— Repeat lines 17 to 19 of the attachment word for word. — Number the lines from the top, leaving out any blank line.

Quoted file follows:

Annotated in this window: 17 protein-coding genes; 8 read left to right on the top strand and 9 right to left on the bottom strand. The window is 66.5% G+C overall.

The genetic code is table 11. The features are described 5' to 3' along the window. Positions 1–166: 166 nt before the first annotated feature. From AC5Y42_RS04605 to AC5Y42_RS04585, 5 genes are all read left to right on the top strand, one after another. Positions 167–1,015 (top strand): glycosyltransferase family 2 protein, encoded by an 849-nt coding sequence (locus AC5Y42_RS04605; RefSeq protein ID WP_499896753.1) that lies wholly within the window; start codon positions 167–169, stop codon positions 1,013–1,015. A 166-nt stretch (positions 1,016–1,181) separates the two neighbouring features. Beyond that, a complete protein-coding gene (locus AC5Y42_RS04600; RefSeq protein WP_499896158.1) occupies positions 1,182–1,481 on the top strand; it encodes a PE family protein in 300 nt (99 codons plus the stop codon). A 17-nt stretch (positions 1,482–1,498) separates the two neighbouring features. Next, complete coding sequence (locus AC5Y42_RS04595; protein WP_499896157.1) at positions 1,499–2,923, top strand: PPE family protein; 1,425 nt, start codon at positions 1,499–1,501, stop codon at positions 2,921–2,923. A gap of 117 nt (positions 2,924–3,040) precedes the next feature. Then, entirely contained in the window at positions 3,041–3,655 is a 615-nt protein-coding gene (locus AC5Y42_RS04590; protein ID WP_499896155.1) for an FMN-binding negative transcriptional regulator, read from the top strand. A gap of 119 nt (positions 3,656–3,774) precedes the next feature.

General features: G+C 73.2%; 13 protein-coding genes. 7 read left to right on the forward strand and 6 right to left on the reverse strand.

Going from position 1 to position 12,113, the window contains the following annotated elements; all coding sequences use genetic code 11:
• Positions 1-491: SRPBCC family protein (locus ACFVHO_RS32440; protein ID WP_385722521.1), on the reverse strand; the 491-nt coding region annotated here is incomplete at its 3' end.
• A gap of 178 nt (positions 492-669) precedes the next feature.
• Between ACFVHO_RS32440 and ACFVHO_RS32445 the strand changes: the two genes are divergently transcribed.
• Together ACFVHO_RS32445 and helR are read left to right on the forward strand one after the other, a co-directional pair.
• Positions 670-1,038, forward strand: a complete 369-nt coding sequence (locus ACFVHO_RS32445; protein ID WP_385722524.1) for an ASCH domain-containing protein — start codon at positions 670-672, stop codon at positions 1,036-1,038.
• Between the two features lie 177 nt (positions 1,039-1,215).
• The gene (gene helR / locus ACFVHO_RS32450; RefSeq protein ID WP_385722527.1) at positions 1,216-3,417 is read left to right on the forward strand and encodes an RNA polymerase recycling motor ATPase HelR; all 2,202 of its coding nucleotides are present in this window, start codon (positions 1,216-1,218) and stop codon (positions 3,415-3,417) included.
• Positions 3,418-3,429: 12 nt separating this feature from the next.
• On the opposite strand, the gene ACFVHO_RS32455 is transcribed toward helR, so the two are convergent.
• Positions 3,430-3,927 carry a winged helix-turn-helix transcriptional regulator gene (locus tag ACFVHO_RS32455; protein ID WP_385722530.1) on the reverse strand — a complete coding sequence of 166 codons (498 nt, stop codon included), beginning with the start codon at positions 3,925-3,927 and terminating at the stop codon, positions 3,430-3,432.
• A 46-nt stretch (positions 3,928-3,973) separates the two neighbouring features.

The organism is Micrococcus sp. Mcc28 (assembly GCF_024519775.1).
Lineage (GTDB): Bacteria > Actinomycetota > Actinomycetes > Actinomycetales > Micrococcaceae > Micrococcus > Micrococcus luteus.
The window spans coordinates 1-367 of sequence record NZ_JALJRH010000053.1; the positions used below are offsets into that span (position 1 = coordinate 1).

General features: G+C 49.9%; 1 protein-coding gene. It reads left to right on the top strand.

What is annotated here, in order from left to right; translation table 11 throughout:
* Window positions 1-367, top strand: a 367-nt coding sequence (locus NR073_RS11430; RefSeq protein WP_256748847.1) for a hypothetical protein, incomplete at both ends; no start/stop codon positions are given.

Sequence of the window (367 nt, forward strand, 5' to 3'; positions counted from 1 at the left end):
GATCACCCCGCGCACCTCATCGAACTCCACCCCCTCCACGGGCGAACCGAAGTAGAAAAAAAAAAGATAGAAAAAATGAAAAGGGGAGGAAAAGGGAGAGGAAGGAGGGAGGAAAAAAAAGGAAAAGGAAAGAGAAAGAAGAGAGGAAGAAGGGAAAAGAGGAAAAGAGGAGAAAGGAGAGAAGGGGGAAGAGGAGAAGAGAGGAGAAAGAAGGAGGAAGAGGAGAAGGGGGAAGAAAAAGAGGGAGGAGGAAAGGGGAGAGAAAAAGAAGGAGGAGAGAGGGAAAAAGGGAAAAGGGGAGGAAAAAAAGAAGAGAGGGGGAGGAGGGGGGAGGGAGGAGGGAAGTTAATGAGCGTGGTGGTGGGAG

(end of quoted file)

Lineage (GTDB): Bacteria > Actinomycetota > Actinomycetes > Actinomycetales > Micrococcaceae > Micrococcus > Micrococcus luteus.
The window spans coordinates 1-367 of sequence record NZ_JALJRH010000053.1; the positions used below are offsets into that span (position 1 = coordinate 1).

General features: G+C 49.9%; 1 protein-coding gene. It reads left to right on the top strand.